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An Eight-Cylinder Legend, the Naturally-Aspirated S62 Was BMW M’s First Production V8
In the late-1990s, BMW Motorsport was tasked with developing a high-performance version for the new 5 Series. Instead of beefing up an existing six-cylinder, as they had done in the past, the engineering wizards broke with tradition and worked their magic on a V8, which resulted in an epic powerplant.

An Eight-Cylinder Legend, the Naturally-Aspirated S62 Was BMW M’s First Production V8

Even though BMW road cars are nearly synonymous with great inline sixes, a V8 was found under the hood of various models from 1951 to 1965. However, 27 years would have to pass until the Bavarians built a successor. Introduced in 1992 with the codename M60, it powered the E34 5 Series, two generations of the 7 Series (E32, E38), and the E31 840i. Good but not great, it saw about four years of service in the aforementioned models, until it was replaced by a much better engine called M62.

A few years later, the new E39 5 Series family was ready to welcome a high-performance member. To satisfy the North American market’s craving for a powerful V8, but also obliterate the E 50 AMG Merc in Europe, BMW M decided to abandon the proven six-cylinder recipe and cook up a rabid version of the now-proven M62.

At the time, the most powerful M62 was the 540i’s 4.4-liter M62B44. Capable of 282 hp and 310 lb-ft (420 Nm) of torque, it was chosen as the base for the new M mill, but to extract more power, the engineers went on to extensively modify its architecture.

The bore was increased from 92 mm (3.62 inches) to 94 mm (3.70 inches) and the stroke rose from 82.7 mm (3.25 inches) to 89 mm (3.50 inches), which meant that the engine displacement went up to 4.9 liters.

Due to the larger bores, the cylinders were now only 4 mm (0.15 inches) apart, so to maximize block reliability, the cylinder linings were chemically etched to reduce friction as much as possible, while new multi-layer steel head gaskets were developed to ensure optimum sealing. These upgrades also aided the increase in compression ratio from 10.0:1 to 11.0:1.

Inside the aluminum block, the M62’s forged, five main-bearing counterweighted crankshaft was deemed strong enough to handle the extra power, and so were the forged, fracture-split conrods, but the hypereutectic pistons were completely new. With special cut-outs in the crowns to accommodate the intake and exhaust valves, each cylinder bank had specifically designed pistons.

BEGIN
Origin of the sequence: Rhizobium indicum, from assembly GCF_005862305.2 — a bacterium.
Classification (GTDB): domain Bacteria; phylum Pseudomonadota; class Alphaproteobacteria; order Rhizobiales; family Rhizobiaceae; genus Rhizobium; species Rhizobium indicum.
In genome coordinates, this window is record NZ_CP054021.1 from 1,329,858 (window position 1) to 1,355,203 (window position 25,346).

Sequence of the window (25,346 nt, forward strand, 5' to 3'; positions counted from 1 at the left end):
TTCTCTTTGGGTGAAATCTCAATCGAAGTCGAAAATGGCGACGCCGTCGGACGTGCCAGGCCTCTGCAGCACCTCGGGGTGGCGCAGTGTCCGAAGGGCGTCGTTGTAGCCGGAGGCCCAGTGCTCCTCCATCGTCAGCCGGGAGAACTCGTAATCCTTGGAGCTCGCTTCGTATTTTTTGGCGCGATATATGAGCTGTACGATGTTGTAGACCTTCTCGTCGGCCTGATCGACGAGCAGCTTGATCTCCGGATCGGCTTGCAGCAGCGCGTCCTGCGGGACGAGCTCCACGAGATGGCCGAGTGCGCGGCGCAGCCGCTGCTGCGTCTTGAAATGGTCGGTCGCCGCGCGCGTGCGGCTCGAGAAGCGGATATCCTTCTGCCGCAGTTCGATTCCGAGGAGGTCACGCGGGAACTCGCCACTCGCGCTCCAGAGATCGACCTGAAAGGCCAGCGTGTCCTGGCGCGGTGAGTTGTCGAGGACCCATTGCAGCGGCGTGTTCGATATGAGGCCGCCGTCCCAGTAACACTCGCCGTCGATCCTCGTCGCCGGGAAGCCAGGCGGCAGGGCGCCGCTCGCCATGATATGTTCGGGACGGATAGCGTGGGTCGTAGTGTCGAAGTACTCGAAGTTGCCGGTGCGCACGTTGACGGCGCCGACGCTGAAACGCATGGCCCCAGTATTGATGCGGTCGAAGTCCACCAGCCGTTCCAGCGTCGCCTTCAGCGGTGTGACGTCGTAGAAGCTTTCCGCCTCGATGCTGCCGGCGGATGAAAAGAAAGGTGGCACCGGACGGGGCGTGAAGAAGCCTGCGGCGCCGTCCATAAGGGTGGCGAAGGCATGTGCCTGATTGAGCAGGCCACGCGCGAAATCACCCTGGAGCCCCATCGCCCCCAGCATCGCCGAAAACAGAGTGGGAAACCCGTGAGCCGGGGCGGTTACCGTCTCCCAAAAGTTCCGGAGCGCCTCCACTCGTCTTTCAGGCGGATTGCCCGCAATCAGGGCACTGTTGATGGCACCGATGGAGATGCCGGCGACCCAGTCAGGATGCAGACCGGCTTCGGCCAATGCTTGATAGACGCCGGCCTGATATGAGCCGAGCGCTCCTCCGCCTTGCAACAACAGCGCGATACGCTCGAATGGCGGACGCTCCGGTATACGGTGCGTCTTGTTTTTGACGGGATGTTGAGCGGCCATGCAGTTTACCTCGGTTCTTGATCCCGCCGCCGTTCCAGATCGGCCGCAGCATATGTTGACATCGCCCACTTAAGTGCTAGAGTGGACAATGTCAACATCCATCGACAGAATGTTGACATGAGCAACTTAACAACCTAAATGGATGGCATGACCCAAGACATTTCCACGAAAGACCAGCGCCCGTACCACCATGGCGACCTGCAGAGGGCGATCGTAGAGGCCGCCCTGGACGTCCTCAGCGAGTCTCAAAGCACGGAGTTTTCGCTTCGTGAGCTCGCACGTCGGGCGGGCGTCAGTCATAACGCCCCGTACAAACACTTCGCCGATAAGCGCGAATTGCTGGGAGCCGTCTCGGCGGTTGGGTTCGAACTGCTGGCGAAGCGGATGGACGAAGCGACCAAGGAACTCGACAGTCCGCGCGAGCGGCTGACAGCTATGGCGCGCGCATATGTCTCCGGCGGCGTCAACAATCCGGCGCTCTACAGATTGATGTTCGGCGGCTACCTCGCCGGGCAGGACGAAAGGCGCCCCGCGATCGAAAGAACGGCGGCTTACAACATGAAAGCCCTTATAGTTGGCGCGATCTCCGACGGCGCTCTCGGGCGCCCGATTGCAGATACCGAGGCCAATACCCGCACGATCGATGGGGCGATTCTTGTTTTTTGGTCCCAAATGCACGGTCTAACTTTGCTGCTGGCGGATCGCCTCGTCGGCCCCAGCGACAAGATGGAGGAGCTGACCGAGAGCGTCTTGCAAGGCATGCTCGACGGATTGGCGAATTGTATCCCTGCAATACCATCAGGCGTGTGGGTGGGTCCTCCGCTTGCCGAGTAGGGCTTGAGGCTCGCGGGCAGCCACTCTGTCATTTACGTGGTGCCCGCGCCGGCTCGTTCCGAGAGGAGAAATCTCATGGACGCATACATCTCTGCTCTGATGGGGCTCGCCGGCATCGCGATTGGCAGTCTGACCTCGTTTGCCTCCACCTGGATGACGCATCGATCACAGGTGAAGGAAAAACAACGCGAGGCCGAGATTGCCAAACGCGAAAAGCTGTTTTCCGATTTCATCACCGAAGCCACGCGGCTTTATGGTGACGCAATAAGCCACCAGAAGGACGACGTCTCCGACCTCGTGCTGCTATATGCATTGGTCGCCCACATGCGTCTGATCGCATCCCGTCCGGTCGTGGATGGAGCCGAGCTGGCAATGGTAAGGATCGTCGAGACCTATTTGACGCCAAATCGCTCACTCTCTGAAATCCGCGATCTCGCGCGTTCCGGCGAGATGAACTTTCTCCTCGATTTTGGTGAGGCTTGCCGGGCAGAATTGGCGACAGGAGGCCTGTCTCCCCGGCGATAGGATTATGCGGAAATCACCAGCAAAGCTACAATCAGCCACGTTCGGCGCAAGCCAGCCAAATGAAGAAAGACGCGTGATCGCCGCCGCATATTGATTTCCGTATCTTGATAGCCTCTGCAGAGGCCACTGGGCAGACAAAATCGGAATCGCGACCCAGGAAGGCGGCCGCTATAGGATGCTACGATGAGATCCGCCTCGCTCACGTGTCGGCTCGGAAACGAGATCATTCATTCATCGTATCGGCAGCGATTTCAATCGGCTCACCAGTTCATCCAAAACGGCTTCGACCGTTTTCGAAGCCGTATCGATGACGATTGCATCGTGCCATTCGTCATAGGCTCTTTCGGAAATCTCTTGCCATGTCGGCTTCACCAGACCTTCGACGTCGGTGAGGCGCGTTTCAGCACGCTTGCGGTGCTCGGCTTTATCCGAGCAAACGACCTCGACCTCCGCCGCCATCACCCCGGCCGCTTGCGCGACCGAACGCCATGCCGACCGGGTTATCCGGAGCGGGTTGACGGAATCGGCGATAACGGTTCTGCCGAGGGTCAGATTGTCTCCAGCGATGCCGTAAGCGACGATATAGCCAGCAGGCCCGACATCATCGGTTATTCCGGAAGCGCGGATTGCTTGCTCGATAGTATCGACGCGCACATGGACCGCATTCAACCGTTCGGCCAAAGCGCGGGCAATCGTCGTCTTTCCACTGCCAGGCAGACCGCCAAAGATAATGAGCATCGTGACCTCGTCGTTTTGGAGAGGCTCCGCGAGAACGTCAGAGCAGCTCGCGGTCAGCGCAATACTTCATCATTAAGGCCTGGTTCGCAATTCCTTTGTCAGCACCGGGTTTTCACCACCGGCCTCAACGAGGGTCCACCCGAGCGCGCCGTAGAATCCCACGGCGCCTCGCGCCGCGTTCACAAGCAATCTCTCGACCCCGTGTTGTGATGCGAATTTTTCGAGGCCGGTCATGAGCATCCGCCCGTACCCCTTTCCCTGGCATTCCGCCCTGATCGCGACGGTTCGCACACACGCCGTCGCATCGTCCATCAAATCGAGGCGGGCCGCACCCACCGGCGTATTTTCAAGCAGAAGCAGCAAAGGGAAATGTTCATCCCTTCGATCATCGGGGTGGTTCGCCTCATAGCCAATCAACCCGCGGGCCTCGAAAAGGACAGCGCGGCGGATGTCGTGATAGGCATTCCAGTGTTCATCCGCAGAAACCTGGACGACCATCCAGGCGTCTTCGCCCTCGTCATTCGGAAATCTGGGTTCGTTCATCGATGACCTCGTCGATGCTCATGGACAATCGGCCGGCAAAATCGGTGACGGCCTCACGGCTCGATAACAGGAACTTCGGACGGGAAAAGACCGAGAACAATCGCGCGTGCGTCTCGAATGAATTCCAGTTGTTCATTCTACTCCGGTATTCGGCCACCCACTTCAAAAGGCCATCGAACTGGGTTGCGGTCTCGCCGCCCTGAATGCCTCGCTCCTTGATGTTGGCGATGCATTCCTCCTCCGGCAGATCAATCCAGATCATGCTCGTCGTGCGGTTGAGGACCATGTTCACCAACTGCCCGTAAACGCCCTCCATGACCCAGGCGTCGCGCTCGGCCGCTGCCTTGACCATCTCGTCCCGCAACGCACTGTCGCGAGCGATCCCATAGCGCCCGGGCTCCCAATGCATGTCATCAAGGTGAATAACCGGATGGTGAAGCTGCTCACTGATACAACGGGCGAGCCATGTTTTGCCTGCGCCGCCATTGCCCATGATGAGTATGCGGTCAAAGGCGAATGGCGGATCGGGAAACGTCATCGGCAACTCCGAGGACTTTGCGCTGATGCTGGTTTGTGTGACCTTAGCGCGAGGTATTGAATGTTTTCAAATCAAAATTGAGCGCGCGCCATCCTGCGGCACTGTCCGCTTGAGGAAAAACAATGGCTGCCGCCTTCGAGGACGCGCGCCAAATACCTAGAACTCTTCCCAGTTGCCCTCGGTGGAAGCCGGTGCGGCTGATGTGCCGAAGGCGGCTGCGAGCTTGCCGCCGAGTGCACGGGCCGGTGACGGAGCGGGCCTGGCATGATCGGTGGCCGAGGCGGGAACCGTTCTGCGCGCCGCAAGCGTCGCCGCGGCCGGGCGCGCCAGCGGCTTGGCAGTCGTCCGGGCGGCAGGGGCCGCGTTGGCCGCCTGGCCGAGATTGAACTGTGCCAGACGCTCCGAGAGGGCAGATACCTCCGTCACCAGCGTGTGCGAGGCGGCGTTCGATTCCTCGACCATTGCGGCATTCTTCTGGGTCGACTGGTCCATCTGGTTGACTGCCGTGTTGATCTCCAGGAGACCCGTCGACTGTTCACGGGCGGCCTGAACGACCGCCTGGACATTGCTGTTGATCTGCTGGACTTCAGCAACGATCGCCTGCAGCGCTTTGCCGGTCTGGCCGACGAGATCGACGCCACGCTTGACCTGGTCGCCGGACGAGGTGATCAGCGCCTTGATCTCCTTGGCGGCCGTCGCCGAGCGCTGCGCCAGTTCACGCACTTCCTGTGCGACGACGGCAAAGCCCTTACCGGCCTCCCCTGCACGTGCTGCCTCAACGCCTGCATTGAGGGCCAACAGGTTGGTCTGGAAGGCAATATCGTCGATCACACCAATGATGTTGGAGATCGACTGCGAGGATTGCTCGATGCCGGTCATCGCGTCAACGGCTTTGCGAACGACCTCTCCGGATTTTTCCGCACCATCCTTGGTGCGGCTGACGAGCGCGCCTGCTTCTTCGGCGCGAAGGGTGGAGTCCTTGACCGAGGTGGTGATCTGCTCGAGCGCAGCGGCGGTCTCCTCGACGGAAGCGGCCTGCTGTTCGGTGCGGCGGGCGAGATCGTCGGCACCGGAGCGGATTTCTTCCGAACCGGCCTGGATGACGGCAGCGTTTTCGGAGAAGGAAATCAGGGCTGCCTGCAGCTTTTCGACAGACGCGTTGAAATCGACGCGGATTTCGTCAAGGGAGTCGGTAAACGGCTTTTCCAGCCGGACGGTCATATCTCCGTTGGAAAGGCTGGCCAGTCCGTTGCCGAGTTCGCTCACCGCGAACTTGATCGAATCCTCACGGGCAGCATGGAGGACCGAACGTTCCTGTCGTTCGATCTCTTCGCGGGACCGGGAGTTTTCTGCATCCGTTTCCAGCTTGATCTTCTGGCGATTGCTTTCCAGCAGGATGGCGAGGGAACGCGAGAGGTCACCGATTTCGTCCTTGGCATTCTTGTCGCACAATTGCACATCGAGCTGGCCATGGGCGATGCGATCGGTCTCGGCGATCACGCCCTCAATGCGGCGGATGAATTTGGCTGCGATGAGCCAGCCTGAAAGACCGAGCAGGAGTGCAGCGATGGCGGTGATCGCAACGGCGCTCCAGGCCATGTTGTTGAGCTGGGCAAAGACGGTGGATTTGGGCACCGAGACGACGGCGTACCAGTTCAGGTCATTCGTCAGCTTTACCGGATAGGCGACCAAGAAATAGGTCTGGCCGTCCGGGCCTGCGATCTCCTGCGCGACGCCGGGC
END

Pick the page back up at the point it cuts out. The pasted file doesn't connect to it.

Codenamed S62B50 (or S62, for short), the M powerplant was BMW’s first V8 to feature double-VANOS, the company’s variable valve timing system, on both the intake and exhaust camshafts.

Speaking of which, the new, nodular cast iron cams had more aggressive profiles that those of the stock M62, and they were hollowed out to reduce weight. The intake cams, as well as a higher-capacity water pump, were driven by a duplex (double-row) chain which replaced the simplex used on the base engine.

Other important improvements included a high-performance Siemens MSS 52 ECU, electronically actuated throttle bodies for each of the eight cylinders, dual air intakes and mass flow sensors, and a semi-dry-sump oiling system with two additional scavenging pumps which aided lubrication during hard cornering.

All these upgrades amounted to 394 hp at 6,600 rpm and 369 lb-ft (500 Nm) of torque at 3,800 rpm. Apart from those figures, which were a welcomed improvement over the 540i’s M62B44, the broad torque curve was the characteristic that made the S62 special. Around 90% was available from as low as 2,500 rpm and it only started to drop shorty above 5,000 rpm.

The first M V8 debuted in 1999 in the E39 M5 where it was linked with a Getrag 420G six-speed manual. It propelled the high-performance sedan to 60 mph (97 kph) from a standstill in 4.8 seconds and attained an electronically limited top speed of 155 mph (250 kph). According to the manufacturer, an unrestricted model managed to exceed 186 mph (300 kph) during initial tests, so thanks to the S62, the nearly 4,000-pound (1,814-kg) M5 was unofficially the fastest sedan of the 1990s.

The engine also saw use in another BMW, the exquisite Z8 produced from 2000 to 2003. Since the roadster was roadster 463 pounds (210 kg) lighter, it was about one second faster from 0 to 60 mph (0-97 kph).

In addition, the S62 was borrowed by the now-defunct British sports car manufacturer Ascari for their KZ1 road car, KZ1-R racer, and A10 prototype. Mounted mid-ship and modified even further, it could spit out from 500 to 625 horses, depending on the model.

Nowadays, this engine isn’t considered the best M-tuned V8, as the distinction goes to the newer S65 at the heart of the E90 M3. That being said, it was still an epic powerplant that went down in history as the first V8 from BMW M.


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